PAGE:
You probably don’t believe that the world is flat. But what if your parents, teachers, and other influential figures had told you so? And warned you not to stray too far from the shore lest you fall off the edge?
Today, empirical evidence demonstrates otherwise. Yet consider those intangible beliefs that shape who you are, and how you live your life: your values, attitudes, obligations, and expectations.
Introjections are, for many, unknown unknowns; and yet this undigested material influences our internal narrative, informs our behaviour, and even restricts our growth where it manifests as self-limiting beliefs.
Through identifying our ‘shoulds’ (I should [be]…) and our ‘oughts’ (I ought [to]…) we can begin to discern between what we choose to do (and have taken ownership of) and what we have introjected (and swallowed whole) over the years.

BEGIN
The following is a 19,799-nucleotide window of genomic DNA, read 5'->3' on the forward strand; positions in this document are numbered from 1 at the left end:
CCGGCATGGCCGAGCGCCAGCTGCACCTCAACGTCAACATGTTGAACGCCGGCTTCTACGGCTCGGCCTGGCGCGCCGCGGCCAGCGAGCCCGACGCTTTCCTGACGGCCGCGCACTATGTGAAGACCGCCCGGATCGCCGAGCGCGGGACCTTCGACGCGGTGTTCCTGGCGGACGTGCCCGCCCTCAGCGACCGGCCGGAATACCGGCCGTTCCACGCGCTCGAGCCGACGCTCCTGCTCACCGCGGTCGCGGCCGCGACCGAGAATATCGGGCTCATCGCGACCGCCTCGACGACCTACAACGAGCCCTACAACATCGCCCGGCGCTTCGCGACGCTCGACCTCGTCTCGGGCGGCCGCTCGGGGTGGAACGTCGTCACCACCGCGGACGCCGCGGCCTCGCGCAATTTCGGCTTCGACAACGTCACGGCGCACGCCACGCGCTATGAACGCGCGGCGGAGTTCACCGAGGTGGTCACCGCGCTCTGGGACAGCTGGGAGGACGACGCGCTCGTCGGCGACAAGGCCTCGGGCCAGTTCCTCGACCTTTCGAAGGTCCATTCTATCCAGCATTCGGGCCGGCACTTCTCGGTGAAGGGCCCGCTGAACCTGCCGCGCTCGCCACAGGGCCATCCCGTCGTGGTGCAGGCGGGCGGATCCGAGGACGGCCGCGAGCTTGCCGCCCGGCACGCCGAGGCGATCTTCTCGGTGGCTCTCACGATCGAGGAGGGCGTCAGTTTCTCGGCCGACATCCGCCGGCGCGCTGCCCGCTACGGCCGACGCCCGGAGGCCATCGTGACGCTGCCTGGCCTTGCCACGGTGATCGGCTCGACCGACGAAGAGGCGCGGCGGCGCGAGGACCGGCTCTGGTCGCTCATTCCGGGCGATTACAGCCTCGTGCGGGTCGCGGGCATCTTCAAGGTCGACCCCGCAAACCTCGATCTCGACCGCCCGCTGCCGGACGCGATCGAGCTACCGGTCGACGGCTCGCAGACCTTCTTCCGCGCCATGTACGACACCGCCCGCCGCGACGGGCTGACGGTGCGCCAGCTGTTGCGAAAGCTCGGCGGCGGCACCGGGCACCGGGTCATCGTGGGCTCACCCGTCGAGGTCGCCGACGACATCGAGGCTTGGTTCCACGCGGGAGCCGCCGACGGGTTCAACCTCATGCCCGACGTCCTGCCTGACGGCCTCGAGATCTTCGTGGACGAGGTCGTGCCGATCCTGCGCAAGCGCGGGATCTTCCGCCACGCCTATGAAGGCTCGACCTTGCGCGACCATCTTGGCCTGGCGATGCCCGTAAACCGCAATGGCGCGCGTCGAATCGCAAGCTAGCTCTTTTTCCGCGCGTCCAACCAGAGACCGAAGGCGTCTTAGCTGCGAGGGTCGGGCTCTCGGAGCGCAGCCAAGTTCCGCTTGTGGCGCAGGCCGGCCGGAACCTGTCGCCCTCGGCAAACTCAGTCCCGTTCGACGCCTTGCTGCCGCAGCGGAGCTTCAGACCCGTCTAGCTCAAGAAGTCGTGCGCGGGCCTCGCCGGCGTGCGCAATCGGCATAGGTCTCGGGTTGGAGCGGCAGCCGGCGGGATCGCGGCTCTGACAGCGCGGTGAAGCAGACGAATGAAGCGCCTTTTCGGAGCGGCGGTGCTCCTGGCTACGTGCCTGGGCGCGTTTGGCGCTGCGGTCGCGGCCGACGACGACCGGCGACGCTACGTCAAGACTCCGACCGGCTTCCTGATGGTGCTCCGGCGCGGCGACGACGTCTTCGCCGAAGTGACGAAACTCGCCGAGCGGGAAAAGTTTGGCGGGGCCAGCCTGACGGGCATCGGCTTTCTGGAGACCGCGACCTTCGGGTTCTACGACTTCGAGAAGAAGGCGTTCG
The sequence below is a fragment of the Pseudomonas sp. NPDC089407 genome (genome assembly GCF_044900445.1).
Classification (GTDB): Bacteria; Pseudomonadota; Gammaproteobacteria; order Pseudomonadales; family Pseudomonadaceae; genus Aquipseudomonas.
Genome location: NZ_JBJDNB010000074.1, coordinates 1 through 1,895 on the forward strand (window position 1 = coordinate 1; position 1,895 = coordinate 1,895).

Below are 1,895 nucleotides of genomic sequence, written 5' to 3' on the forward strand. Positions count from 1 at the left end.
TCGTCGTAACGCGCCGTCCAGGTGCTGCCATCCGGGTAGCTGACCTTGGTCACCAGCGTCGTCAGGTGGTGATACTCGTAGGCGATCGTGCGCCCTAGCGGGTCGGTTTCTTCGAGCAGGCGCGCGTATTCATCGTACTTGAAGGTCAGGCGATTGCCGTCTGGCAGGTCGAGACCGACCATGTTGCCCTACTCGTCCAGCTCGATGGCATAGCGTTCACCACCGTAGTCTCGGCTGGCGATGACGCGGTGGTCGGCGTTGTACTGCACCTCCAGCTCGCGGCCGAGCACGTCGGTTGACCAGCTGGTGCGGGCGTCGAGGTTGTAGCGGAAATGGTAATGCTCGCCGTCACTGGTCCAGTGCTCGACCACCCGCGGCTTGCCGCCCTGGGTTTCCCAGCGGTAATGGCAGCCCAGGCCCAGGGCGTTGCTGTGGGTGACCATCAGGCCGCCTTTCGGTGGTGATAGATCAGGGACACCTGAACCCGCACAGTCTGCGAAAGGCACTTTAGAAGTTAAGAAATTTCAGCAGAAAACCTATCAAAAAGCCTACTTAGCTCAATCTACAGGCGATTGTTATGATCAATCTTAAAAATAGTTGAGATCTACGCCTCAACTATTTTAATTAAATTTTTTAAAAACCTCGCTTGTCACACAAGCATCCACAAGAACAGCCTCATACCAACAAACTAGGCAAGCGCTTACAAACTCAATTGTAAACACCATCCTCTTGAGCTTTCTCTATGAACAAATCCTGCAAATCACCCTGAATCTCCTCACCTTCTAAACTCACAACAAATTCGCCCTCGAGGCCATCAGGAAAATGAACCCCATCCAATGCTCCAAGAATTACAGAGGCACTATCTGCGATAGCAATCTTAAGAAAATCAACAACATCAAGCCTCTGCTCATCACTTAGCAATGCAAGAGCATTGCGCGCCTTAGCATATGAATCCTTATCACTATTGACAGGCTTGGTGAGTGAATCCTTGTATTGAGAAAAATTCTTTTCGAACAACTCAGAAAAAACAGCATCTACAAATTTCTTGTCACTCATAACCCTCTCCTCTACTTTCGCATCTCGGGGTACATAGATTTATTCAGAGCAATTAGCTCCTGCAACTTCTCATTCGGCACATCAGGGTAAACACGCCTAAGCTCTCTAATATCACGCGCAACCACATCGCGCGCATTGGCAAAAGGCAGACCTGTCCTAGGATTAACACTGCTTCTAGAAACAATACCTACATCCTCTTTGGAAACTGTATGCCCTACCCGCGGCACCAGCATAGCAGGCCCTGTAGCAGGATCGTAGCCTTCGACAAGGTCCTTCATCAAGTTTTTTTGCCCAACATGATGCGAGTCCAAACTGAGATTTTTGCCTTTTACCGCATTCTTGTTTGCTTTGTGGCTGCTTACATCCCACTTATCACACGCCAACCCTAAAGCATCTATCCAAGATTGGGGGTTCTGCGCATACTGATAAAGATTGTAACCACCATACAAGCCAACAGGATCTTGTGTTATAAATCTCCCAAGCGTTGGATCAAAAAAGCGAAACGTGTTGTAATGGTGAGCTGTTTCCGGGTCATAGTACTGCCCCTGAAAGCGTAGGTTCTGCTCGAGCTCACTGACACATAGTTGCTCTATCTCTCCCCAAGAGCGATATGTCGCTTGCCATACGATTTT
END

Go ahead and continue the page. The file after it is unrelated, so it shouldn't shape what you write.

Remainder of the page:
You might be surprised at what you find. You might choose to reject, or abandon, an unhelpful or even damaging introjection. Or you might recognise that transitional, and perhaps challenging, periods in your life were actually defined by this very process of discernment.
Tread gently, though. Our belief system runs deep, and as Bluckert (2006) reminds us, we might be strongly attached to an introjection and – critically – the individual(s) who shared this belief with us. In (re)defining our boundaries of self, we must tend also to our closest and most significant relationships.
…if they were truly dead, if there were no after-life, what should I care of their view of me? They would not know, they could not judge.
Then he made the great leap: They do not know, they cannot judge.
John Fowles, The French Lieutenant’s Woman
Bluckert, P, Psychological Dimensions of Executive Coaching (2006), ps.136-7